“The smartphone demographic has shifted from the tech savvy hipsters who
have used iPhones and Androids for years, to the grandparents
who have been using a flip TracPhone up until now.”
The smartphone demographic has shifted from the tech savvy hipsters who have used iPhones and Androids for years, to the grandparents who have been using a flip TracPhone up until now. They’re also being used by parents who don’t want to deal with a wifi contract so they let their kids use their smartphones to do research for school, and by elementary kids in the classrooms. A local school just started a BYOD program, and they’re including smartphones in the program.
We’re dealing with a brand new demographic of mobile users here folks, many of whom have no idea what a series of stacked lines in a square mean (hamburger icon to you). And they expect more.
Disruptive Tech: A History
I think of it this way. Back in the 80’s, DOS was where it was at. Prior, if you wanted to program, you ran around punching holes in things and feeding your masterpiece into a machine. Usability was not the key focus, getting the thing to work was the key focus. Function > than Form, UX & Usability at that point.
Did it work? Yep. Was it beautiful? Not so much. Was it usable? Barely. Websites and programs didn’t have to be user friendly back then, they just had to exist. Folks piled their homepages full of crazy amounts of info. We were on dial up so images had to be tiny or you’d be sitting there for 10 minutes waiting for a page to load. 26.6k modems. Shudder.
“Form, Usability & great UX are now the focus,
functionality is a given.”
Form, Usability & great UX are now the focus, functionality is a given. Now user friendly interfaces and a good looking website are the user expectation. The industry has grown up.
How Does This Apply to Mobile?
So now, here we are. Mobile app designers and developers are scrambling around trying to figure out what’s going on with mobile navigation and this shifty hamburger icon. Mobile apps have been around for years now, the hipsters are well versed in the iconography and the expected navigational structures, “It’s always been done this way,” is on the tip of everyone’s tongue. But the way it’s always been done isn’t enough anymore.
“The way it’s always been done isn’t enough anymore.”
We’re moving out of the land of mobile being disruptive and new and people being amazed if your app actually loads, and into the land of people expecting your stuff to load in seconds, look fabulous and be usable. Is mobile moving at breakneck speed? You know it. You thought the internet transformation progressed quickly? Mobile is stomping that record right into the ground.
Mobile Usability and Fabulous UX Are Now Expected. Test All of the Things!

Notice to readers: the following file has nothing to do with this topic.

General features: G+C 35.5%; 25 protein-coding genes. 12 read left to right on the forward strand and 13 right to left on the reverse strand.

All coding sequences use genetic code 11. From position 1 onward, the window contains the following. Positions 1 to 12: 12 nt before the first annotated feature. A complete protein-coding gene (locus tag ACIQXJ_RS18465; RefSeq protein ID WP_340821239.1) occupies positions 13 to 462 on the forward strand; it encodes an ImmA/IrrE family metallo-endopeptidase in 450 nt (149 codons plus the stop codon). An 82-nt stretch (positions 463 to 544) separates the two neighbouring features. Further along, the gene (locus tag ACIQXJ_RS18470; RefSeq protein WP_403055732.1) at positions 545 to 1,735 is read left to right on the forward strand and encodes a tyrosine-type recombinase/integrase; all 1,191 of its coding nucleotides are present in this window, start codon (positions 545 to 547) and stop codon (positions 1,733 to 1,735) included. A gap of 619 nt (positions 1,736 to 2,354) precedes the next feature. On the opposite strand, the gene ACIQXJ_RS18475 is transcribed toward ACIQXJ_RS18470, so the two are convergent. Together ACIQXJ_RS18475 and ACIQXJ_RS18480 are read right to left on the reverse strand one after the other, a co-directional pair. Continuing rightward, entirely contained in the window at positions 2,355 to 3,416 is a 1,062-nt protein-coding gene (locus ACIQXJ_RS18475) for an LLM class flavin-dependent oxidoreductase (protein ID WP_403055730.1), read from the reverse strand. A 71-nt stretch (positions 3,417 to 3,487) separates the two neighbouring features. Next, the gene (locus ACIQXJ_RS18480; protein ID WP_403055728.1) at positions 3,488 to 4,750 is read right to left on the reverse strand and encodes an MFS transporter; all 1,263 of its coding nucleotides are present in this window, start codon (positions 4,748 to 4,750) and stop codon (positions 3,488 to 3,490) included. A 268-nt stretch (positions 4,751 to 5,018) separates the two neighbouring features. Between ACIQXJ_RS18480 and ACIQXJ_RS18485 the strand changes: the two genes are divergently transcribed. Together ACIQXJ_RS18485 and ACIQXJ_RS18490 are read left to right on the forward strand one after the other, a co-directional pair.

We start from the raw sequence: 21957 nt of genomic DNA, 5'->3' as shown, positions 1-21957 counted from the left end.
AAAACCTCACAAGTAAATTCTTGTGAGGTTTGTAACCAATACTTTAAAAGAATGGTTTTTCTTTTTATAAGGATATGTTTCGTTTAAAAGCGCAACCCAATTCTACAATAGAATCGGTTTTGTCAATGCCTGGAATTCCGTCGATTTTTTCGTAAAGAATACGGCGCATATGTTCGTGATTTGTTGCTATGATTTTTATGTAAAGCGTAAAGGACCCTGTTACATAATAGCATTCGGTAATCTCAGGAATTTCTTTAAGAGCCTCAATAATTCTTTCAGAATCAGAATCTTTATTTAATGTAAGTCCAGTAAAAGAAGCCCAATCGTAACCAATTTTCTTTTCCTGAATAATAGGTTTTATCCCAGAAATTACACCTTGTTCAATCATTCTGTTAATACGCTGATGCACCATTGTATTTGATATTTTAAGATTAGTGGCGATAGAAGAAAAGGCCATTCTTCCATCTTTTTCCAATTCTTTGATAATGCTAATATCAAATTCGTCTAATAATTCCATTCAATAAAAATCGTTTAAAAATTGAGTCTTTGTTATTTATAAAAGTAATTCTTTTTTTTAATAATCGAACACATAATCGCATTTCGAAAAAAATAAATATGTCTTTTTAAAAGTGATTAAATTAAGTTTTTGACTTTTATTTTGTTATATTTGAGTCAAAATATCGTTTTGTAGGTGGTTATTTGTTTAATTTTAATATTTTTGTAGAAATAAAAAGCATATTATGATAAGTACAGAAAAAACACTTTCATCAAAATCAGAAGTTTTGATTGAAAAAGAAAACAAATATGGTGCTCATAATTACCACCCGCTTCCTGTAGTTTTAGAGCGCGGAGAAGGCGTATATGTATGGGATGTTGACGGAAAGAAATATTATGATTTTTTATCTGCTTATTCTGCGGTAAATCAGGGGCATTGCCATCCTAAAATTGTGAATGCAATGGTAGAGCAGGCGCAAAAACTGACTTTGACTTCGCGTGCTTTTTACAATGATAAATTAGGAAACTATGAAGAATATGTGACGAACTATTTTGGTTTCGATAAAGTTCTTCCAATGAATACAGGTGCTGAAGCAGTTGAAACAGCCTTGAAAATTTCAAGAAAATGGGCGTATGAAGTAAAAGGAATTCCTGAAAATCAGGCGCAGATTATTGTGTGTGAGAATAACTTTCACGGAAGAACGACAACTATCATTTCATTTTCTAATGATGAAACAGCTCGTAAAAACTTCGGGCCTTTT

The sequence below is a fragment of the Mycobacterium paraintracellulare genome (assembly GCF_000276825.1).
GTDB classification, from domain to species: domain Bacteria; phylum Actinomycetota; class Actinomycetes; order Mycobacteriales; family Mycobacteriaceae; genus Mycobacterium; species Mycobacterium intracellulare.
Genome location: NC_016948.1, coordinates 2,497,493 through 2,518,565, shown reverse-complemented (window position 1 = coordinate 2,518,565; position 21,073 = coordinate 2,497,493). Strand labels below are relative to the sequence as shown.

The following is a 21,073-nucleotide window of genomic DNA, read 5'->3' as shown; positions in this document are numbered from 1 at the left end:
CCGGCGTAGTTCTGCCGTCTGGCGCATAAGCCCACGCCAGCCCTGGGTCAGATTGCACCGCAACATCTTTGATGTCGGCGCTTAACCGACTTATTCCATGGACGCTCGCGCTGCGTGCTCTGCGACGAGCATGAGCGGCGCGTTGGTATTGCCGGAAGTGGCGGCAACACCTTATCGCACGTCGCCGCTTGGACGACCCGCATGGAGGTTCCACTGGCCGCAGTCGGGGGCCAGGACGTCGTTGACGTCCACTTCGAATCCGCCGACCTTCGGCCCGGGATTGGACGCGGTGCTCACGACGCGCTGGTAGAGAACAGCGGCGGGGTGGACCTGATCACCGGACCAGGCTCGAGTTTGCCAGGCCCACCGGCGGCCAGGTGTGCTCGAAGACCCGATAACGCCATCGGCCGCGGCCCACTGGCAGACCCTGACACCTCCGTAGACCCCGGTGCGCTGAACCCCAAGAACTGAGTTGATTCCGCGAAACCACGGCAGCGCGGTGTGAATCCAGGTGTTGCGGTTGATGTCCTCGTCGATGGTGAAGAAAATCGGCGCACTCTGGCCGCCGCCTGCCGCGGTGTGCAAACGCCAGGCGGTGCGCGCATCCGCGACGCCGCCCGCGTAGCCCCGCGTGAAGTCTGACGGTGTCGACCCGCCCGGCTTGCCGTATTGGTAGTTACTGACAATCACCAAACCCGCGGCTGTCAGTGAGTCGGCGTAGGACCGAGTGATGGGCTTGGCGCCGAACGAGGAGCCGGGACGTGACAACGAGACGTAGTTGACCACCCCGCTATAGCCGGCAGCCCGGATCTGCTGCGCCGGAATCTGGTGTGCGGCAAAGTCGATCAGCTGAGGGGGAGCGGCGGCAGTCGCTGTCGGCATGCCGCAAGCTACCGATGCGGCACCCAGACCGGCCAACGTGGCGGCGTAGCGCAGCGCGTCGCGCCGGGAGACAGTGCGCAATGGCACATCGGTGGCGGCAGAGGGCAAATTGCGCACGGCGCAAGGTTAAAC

We need to start testing all of the mobile things. Designs can’t just be based on, “I’m the designer and I like this so I’m doing it,” like the internet was back in the early days, we’ve moved past that point in the mobile space.
People now expect your mobile designs to be sexy AND usable. How do you make sure your designs are usable? Mobile usability testing. And I don’t mean showing your app to your brother who has been using a smartphone for 5 years and him giving it a thumbs up. I’m talking about testing your app design with your specific customer demographic.
Mobile Usability Testing Tools to Get You Started
Mobile Usability Testing tools have come a LONNGGG way in the last few years. InVisionApp is definitely my favorite. You can create mobile prototypes, send them to people’s phones, and then integrate Lookback.io to record your user testing all in one neat simple UI.
Tonight I was chatting with a friend, and he asked a question that comes up with my friends and family on a fairly regular basis: “Why do you love being a designer so much?”
Normally I ramble off a long list of detailed reasons, most of which include design jargon and acronyms. This time I decided to break it down into 7 easy to digest one liners. They went something like this:
Creating something that didn’t previously exist is intoxicating and addictive It’s kind of like having kids. First there’s an idea. Then over time it turns into this amazing thing that exists, and you are its creator. Once you’ve been bitten by the design bug, you’re a lifer.
Solving people’s problems is incredibly rewarding When you’re designing a new feature or product, your focus is on trying to solve a problem for a specific audience. You research, you interview, you do kick off meetings; all of these actions help ensure that you’re solving the right problem. Once you’ve nailed down the problem, you brainstorm all the zillion ways you could solve it. Eventually a lightbulb goes off and you come to the magic design solution: the square peg to fill that square hole.
There is always something exciting to look forward to No matter how much you love a design, when you finish it you’re proud and excited for about 30 seconds. Then the 31st second hits and you’re consumed by thinking of all of the great enhancements & changes you want to make to the next iteration.
You will never, ever know everything As a designer you learn new tips and tricks and find new tools every single day. Trends change, new tech is created, new languages are written, tools are enhanced & tools disappear. You have to enjoy being a life long learner to survive in the design profession.
Design inspiration is everywhere, your mind never stops creating Everywhere you look, you’re taking in detail and drawing inspiration. There are the expected places, like design blogs, sites like Dribbble, & Muz.li, etc., but the main source of design inspiration comes from EVERYTHING AROUND YOU. It may be the shade of the orange on your countertop, the shape of a lamp post you see during your daily commute, the geometric design on your comforter, the shading created by your shadow on the sidewalk, the vibrance of flower petals — there is a never ending stream of inspiration all around you.